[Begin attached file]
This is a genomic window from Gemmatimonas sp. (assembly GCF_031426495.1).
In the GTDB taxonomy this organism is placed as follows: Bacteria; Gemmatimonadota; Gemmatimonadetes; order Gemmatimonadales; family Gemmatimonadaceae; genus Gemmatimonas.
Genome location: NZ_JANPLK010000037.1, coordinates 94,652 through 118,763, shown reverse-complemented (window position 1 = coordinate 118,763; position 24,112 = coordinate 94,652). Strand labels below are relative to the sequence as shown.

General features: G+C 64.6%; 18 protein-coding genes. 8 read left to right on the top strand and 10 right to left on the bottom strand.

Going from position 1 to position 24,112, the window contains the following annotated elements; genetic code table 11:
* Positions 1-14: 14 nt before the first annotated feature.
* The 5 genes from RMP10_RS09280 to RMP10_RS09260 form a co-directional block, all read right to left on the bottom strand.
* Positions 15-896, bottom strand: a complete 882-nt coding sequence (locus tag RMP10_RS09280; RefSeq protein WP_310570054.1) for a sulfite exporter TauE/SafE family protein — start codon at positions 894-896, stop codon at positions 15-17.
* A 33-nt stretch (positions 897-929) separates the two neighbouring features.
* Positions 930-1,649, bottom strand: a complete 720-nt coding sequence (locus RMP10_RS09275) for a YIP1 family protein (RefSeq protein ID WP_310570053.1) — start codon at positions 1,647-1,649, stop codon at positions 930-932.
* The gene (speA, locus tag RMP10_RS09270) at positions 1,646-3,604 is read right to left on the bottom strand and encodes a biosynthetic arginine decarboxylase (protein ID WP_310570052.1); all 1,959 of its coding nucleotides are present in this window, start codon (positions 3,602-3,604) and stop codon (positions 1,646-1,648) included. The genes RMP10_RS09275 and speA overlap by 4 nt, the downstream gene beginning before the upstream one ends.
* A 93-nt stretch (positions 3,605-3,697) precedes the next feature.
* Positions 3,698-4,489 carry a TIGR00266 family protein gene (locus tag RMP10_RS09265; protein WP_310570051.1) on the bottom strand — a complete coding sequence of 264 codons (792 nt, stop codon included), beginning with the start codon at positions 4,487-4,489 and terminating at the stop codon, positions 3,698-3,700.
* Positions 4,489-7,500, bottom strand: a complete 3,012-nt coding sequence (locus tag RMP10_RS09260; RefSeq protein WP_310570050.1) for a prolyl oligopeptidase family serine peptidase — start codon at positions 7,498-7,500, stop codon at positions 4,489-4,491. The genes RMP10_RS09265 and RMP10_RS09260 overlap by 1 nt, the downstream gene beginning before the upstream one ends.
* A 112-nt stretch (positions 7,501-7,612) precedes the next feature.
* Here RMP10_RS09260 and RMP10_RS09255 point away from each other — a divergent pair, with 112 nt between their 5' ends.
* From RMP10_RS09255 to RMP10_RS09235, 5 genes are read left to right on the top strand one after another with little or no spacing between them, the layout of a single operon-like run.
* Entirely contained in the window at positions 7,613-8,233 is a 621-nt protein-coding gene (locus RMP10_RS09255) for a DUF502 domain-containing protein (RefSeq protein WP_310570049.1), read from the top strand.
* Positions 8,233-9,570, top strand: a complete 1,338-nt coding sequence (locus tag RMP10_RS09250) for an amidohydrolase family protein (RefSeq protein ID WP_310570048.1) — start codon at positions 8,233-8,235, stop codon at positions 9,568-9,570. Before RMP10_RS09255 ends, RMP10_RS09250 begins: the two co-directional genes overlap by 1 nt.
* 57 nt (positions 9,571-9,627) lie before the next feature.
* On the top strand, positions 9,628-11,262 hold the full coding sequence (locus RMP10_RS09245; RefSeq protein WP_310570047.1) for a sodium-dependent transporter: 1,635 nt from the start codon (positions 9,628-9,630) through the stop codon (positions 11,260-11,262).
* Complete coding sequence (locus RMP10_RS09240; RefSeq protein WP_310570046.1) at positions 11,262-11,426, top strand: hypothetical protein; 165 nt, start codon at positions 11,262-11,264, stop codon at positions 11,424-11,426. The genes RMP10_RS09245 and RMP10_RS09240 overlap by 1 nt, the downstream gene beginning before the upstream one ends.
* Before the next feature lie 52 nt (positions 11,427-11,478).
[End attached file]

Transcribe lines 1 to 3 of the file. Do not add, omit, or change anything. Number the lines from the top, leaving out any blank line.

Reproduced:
This is a genomic window from Gemmatimonas sp. (assembly GCF_031426495.1).
In the GTDB taxonomy this organism is placed as follows: Bacteria; Gemmatimonadota; Gemmatimonadetes; order Gemmatimonadales; family Gemmatimonadaceae; genus Gemmatimonas.
Genome location: NZ_JANPLK010000037.1, coordinates 94,652 through 118,763, shown reverse-complemented (window position 1 = coordinate 118,763; position 24,112 = coordinate 94,652). Strand labels below are relative to the sequence as shown.